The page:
Novo Nordisk created insulin detemir and markets it under the trade name Levemir as a long-lasting insulin analogue for maintaining the basal level of insulin. The basal level of insulin may be maintained for up to 20 hours, but the time is clearly affected by the size of the injected dose. This insulin has a high affinty for serum albumin, increasing its duration of action.
This is an ultralong-acting insulin analogue being developed by Novo Nordisk. The specialty of this type of insulin is that it can be given thrice weekly instead of the daily administration required by the other type of insulins.
All insulin analogs must be tested for carcinogenicity, as insulin engages in cross-talk with IGF pathways, which can cause abnormal cell growth and tumorigenesis. Modifications to insulin always carry the risk of unintentionally enhancing IGF signalling in addition to the desired pharmacological properties.. Recently there has been concern with the carcinogenicity of glargine but is yet to be proven. The FDA has instructed for a large scale study evaluating the carcinogenicity of glargine. The study result is expected in a few years.
A meta-analysis of numerous randomized controlled trials by the international Cochrane Collaboration found "only a minor clinical benefit of treatment with long-acting insulin analogues (including two studies of insulin detemir) for patients with diabetes mellitus type 2" while others have examined the same issue in type 1 diabetes. Subsequent meta-analyses undertaken in a number of countries and continents have confirmed Cochrane's findings.
In July 2007, Germany's Institute for Quality and Cost Effectiveness in the Health Care Sector (IQWiG) reached a strikingly similar conclusion. In its report, IQWiG concluded that there is currently "no evidence" available of the superiority of rapid-acting insulin analogs over synthetic human insulins in the treatment of adult patients with type 1 diabetes. Many of the studies reviewed by IQWiG were either too small to be considered statistically reliable and, perhaps most significantly, none of the studies included in their widespread review were blinded, the gold-standard methodology for conducting clinical research. However, IQWiG's terms of reference explicitly disregard any issues which cannot be tested in double-blind studies, for example a comparison of radically different treatment regimes. IQWiG is regarded with skepticism by some doctors in Germany, being seen merely as a mechanism to reduce costs. But the lack of study blinding does increase the risk of bias in these studies. The reason this is important is because patients, if they know they are using a different type of insulin, might behave differently (such as testing blood glucose levels more frequently, for example), which leads to bias in the study results, rendering the results inapplicable to the diabetes population at large. Numerous studies have concluded that any increase in testing of blood glucose levels is likely to yield improvements in glycemic control, which raises questions as to whether any improvements observed in the clinical trials for insulin analogues were the result of more frequent testing or due the drug undergoing trials.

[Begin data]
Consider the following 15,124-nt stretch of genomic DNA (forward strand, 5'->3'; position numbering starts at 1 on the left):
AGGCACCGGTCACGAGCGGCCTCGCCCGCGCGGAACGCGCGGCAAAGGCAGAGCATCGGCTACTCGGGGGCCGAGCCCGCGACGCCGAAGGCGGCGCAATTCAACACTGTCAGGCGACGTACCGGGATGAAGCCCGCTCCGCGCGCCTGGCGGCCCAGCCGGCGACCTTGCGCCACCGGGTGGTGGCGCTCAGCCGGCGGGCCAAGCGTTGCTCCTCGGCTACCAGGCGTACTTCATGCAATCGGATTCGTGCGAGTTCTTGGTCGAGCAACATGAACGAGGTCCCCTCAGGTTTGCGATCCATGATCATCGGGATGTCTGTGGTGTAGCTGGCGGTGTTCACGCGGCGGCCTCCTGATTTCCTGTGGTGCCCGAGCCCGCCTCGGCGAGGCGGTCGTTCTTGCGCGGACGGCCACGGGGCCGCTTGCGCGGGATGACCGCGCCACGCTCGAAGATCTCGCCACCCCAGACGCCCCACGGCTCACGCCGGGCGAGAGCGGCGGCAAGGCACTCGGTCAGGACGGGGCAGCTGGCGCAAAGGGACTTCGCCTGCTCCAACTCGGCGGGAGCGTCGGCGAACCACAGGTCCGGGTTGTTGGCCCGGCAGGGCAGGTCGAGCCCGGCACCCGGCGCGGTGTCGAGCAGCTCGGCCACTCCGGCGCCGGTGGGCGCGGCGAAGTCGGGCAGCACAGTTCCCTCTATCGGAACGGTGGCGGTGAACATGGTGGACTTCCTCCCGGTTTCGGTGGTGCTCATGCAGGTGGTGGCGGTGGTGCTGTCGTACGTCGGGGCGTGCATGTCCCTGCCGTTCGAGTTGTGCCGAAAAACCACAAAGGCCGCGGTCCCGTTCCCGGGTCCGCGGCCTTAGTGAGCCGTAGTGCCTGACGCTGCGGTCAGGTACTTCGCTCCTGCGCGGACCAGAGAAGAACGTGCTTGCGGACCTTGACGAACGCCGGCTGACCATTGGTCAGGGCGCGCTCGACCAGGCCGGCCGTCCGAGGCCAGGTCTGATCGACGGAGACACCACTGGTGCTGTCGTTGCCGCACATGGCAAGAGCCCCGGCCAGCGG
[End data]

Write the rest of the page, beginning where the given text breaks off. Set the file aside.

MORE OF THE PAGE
More recently, the Canadian Agency for Drugs and Technologies in Health (CADTH) found, in its 2008 comparison of the effects of insulin analogues and biosynthetic human insulin, that insulin analogues failed to show any clinically relevant differences, both in terms of glycemic control and adverse reaction profile.
- 1922 Banting and Best use bovine insulin extract on human
- 1923 Eli Lilly and Company (Lilly) produces commercial quantities of bovine insulin
- 1923 Hagedorn founds the Nordisk Insulinlaboratorium in Denmark forerunner of Novo Nordisk
- 1926 Nordisk receives Danish charter to produce insulin as a non-profit
- 1936 Canadians D.M. Scott and A.M. Fisher formulate zinc insulin mixture and license to Novo
- 1936 Hagedorn discovers that adding protamine to insulin prolongs the effect of insulin
- 1946 Nordisk formulates Isophane porcine insulin a.k.a. Neutral Protamine Hagedorn or NPH insulin
- 1946 Nordisk crystallizes a protamine and insulin mixture
- 1950 Nordisk markets NPH insulin
- 1953 Novo formulates Lente porcine and bovine insulins by adding zinc for longer-lasting insulin
- 1978 Genentech produces synthetic 'human' insulin in Escheria coli bacteria using recombinant DNA technology
- 1981 Novo Nordisk chemically and enzymatically converts porcine insulin to 'human' insulin
- 1982 Genentech synthetic 'human' insulin approved, largely thanks to its partnership with Eli Lilly and Company, who shepherded the product through the U.S. Food and Drug Administration (FDA) approval process
- 1983 Lilly produces synthetic, recombinant 'human' insulin, branded Humulin
- 1985 Axel Ullrich sequences the human insulin receptor
- 1988 Novo Nordisk produces synthetic, recombinant 'human' insulin
- 1996 Lilly Humalog "lispro" insulin analogue approved by the U.S. Food and Drug Administration
- 2003 Aventis Lantus "glargine" insulin analogue approved in USA 
- 2004 Sanofi Aventis Apidra insulin "glulisine" analogue approved for clinical use in the USA.
- 2006 Novo Nordisk's Levemir "insulin detemir" analogue approved in USA
- "Insulin Lispro: A Fast-Acting Insulin Analog". Retrieved 2007-06-08.
- "Aspart insulin (rDNA origin) injection". Archived from the original on 2007-06-10. Retrieved 2007-06-08.
- "Apidra insulin glulisine (rDNA origin) injection". Retrieved 2007-06-08.
- "Lantus insulin glargine (rDNA origin) injection". Retrieved 2007-06-08.
- "Levemir insulin detemir (rDNA origin) injection". Retrieved 2007-06-08.
- Horvath K, Jeitler K, Berghold A, Ebrahim Sh, Gratzer T, Plank J, Kaiser T, Pieber T, Siebenhofer A (2007). "Long-acting insulin analogues versus NPH insulin (human isophane insulin) for type 2 diabetes mellitus". In Horvath, Karl. Cochrane Database of Systematic Reviews (2): CD005613. doi:10.1002/14651858.CD005613.pub3. PMID 17443605.
- Banerjee S, Tran K, Li H, Cimon K, Daneman D, Simpson S, Campbell K. "Short-acting insulin analogues for diabetes mellitus: meta-analysis of clinical outcomes and assessment of cost-effectiveness," Technology Report No 87. Ottawa: Canadian Agency for Drugs and Technologies in Health; 2007.
- Glucose Control - Lantus receives FDA approval for flexible administration